The mighty geomagnetic storms due to the extraordinary Sun s activity cause as a rule some impacts in these areas radiation effects on human and satellites commercial airlines outages electric power and other geomagnetic effects navigation and communication GPS effects ionospheric disturbances HF communication effects Therefore our scientific understanding of this activity is very important Joint efforts for example within the framework of the CAWSES enable progress in our ability to i identify critical inputs to specify the geospace environment at a level needed to minimize impacts on technology human society and life and ii support the development of robust models that predict conditions in geospace based on understanding of the Sun-Earth system and all of its interacting components In this study influence of 14 geomagnetic storms from a list of CEDAR GEM and ISTP storms within 1997-99 on radio propagation conditions have been investigated These conditions were estimated through variations of the MOF and LOF the maximum and lowest operation frequencies on each path from three high-latitude HF radio paths of North-west Russia before during and after a storm It was shown that the storm impact on the ionosphere and radio propagation for each storm has an individual character Nevertheless the common character of the certain manifestations during storm-time was revealed For example the frequency range MOF - LOF is getting wider several hours before a storm then it is sharply narrow during a storm-time and further it is expanded again several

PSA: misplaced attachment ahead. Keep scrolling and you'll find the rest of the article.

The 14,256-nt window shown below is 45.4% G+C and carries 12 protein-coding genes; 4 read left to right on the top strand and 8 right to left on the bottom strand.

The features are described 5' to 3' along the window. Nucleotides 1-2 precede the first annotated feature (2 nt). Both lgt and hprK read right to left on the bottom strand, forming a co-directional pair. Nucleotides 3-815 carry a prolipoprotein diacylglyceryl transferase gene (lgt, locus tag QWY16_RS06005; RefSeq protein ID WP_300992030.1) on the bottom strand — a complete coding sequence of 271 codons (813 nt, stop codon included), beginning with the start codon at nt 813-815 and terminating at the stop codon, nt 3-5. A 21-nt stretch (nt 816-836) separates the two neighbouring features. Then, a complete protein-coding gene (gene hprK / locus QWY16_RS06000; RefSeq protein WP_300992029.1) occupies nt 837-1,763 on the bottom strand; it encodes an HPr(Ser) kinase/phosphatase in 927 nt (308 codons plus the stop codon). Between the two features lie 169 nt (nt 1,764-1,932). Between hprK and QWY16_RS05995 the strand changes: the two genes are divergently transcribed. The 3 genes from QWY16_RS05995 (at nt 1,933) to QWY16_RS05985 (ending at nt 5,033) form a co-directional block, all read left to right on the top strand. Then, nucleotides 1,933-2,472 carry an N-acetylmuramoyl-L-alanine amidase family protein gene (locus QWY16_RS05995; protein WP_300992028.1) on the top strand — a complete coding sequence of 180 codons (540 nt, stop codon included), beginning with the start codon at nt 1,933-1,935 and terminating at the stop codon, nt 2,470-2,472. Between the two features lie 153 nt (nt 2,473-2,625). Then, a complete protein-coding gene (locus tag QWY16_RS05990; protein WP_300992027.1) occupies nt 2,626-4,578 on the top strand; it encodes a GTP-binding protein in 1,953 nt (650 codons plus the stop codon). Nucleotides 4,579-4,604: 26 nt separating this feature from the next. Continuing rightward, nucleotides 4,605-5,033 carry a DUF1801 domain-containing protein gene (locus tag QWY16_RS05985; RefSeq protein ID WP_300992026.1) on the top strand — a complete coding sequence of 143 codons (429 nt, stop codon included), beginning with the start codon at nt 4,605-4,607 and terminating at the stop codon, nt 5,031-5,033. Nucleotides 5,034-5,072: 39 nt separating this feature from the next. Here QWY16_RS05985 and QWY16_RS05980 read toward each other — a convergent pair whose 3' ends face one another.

Blagoveshchensky, D.; Sergeeva, M.

108

A ray launching method for radio-mobile propagation in urban area  

Microsoft Academic Search

A computer code based on digitized terrain data was developed to estimate path losses and selectivity characteristics of the urban radio channel between a mobile located in a street and a base station on the roof of a high building. The principle of the program consists in a ray launching in projection on the horizontal plane supplemented by third-dimension considerations.